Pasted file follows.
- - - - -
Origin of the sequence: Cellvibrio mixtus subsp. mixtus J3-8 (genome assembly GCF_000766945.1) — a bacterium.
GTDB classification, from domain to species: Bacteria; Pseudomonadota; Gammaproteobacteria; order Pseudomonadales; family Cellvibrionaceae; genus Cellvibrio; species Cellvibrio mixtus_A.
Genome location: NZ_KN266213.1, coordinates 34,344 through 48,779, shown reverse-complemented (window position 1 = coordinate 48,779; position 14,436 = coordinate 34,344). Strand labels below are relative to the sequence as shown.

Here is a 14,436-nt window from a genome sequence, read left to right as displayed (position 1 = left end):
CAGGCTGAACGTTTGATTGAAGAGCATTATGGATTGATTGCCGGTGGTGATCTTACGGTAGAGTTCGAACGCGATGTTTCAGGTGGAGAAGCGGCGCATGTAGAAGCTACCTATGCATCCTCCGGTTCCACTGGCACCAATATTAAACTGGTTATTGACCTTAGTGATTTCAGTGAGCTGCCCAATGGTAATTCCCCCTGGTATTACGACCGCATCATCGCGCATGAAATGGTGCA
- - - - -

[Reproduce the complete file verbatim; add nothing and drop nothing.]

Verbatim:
Origin of the sequence: Cellvibrio mixtus subsp. mixtus J3-8 (genome assembly GCF_000766945.1) — a bacterium.
GTDB classification, from domain to species: Bacteria; Pseudomonadota; Gammaproteobacteria; order Pseudomonadales; family Cellvibrionaceae; genus Cellvibrio; species Cellvibrio mixtus_A.
Genome location: NZ_KN266213.1, coordinates 34,344 through 48,779, shown reverse-complemented (window position 1 = coordinate 48,779; position 14,436 = coordinate 34,344). Strand labels below are relative to the sequence as shown.

Here is a 14,436-nt window from a genome sequence, read left to right as displayed (position 1 = left end):
CAGGCTGAACGTTTGATTGAAGAGCATTATGGATTGATTGCCGGTGGTGATCTTACGGTAGAGTTCGAACGCGATGTTTCAGGTGGAGAAGCGGCGCATGTAGAAGCTACCTATGCATCCTCCGGTTCCACTGGCACCAATATTAAACTGGTTATTGACCTTAGTGATTTCAGTGAGCTGCCCAATGGTAATTCCCCCTGGTATTACGACCGCATCATCGCGCATGAAATGGTGCA